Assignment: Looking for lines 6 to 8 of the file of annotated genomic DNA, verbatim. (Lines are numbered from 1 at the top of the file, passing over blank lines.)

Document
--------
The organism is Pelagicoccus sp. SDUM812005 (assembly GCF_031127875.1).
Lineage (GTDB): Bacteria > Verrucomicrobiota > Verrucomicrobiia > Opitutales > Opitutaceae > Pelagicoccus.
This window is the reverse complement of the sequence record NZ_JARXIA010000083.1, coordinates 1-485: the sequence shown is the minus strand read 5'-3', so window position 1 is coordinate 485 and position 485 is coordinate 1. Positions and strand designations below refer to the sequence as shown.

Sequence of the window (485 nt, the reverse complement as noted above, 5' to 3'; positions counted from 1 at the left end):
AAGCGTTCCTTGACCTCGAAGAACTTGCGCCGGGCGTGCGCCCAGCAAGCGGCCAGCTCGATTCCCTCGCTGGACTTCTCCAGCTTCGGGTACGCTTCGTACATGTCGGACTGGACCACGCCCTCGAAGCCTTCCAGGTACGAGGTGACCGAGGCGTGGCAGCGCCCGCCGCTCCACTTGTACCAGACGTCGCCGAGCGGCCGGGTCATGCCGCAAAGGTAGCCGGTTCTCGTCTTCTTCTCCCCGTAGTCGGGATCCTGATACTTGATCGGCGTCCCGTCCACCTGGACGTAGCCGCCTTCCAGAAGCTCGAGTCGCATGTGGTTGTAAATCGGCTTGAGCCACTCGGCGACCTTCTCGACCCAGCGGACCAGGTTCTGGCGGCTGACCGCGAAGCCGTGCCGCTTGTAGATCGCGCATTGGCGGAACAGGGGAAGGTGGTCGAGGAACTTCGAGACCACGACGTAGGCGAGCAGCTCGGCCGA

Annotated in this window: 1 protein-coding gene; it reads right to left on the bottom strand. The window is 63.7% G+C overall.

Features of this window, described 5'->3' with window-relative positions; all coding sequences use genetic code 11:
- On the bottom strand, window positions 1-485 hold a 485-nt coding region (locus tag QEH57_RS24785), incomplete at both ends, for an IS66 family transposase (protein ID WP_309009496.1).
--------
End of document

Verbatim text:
Annotated in this window: 1 protein-coding gene; it reads right to left on the bottom strand. The window is 63.7% G+C overall.

Features of this window, described 5'->3' with window-relative positions; all coding sequences use genetic code 11:
- On the bottom strand, window positions 1-485 hold a 485-nt coding region (locus tag QEH57_RS24785), incomplete at both ends, for an IS66 family transposase (protein ID WP_309009496.1).